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Brave Bavuma digs Proteas out of Test hole

AAP logoAAP 3/11/2016 Justin Chadwick

It took the shortest man in the team to stand the tallest against Australia's pace attack as South Africa were saved from embarrassment by pint-sized batsman Temba Bavuma on Thursday in Perth.

The Proteas were reeling at 4-32 in the first Test against Australia when Bavuma entered the fray in the 13th over.

That became 5-81 when skipper Faf du Plessis edged Mitchell Starc to slip on a bouncy WACA wicket.

South Africa's hopes of maintaining their unbeaten Test record at the WACA appeared slim at that stage.

The 161cm Bavuma needed to produce something special to dig the Proteas out of their massive hole.

And he did just that with a fighting 51 off 86 balls that featured seven boundaries.

"I just tried to take things as slowly as possible," Bavuma said.

"Some instances in my innings, I do hit a couple of boundaries, and there'll be instances where I knuckle down and grind.

"So for me, it's just a matter of trying to adjust to what's happening at that point in time."

It wasn't all smooth sailing for Bavuma, who copped a painful hit to the hip from Hazlewood early in his innings.

A series of other short balls also came close to causing some major damage.

But rather than tremble with fear, Bavuma wore the barrage as a badge of honour, and proceeded to frustrate the Australian attack.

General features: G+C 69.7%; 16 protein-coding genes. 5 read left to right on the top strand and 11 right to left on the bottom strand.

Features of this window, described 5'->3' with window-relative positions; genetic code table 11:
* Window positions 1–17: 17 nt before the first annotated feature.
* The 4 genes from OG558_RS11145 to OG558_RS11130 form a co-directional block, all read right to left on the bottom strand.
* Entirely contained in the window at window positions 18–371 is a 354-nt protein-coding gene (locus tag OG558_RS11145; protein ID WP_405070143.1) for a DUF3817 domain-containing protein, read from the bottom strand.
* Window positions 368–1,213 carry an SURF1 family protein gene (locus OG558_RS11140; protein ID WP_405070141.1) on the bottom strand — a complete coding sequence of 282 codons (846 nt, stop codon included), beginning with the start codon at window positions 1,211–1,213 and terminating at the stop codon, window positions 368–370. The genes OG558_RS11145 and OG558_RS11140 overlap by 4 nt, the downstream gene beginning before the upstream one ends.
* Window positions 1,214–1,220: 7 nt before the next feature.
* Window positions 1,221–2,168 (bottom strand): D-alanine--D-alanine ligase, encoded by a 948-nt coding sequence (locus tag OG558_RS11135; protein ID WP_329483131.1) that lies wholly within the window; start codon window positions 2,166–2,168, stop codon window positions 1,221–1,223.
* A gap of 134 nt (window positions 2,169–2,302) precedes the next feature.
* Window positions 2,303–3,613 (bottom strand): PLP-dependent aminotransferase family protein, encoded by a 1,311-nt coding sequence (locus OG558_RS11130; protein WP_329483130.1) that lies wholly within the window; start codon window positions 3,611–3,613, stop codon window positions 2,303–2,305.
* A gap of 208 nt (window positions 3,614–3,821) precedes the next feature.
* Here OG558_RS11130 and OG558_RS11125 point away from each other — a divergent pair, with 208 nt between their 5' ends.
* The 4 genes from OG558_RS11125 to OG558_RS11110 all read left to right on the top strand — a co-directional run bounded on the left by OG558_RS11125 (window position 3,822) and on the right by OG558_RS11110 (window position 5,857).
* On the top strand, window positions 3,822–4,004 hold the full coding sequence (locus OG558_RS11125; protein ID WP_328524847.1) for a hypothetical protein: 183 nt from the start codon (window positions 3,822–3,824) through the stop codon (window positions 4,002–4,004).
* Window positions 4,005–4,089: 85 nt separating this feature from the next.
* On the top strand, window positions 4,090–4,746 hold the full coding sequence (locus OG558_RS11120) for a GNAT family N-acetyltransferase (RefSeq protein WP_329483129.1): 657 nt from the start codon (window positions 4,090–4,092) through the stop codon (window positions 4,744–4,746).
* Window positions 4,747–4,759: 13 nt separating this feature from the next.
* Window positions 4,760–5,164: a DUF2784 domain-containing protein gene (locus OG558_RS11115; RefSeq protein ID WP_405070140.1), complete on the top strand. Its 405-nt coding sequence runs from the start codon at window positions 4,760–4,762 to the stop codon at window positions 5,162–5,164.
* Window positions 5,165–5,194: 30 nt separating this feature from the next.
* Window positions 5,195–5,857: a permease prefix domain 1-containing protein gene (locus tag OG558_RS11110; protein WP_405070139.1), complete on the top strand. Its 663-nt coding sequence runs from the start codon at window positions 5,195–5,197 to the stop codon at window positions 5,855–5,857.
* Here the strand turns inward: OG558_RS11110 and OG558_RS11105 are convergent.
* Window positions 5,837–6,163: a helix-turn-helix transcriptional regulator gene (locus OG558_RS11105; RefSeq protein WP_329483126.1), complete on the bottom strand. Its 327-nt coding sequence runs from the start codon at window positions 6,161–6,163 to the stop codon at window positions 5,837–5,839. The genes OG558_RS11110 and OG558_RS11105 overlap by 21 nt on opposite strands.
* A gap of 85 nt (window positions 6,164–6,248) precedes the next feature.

Bavuma's knock was brought to an end when Shaun Marsh took a spectacular one-handed catch at short leg.

By then, the scoreboard read 6-152, with Quinton de Kock (84) already well set at the crease.

South Africa were eventually bowled out for 242, before Australia raced to 0-105 at stumps courtesy of David Warner's quick-fire 73.

The Proteas still face an uphill battle to win the match. But if Bavuma's teammates can emulate his own fighting spirit, they'll stand a chance of tasting victory.

"It's only one day of cricket that we've played badly," Bavuma said.

"There's still a lot of confidence amongst the guys in the team.

"We take comfort in the fact that we have the skill and the experience to come back stronger. That's what we're going to be focusing on tomorrow."

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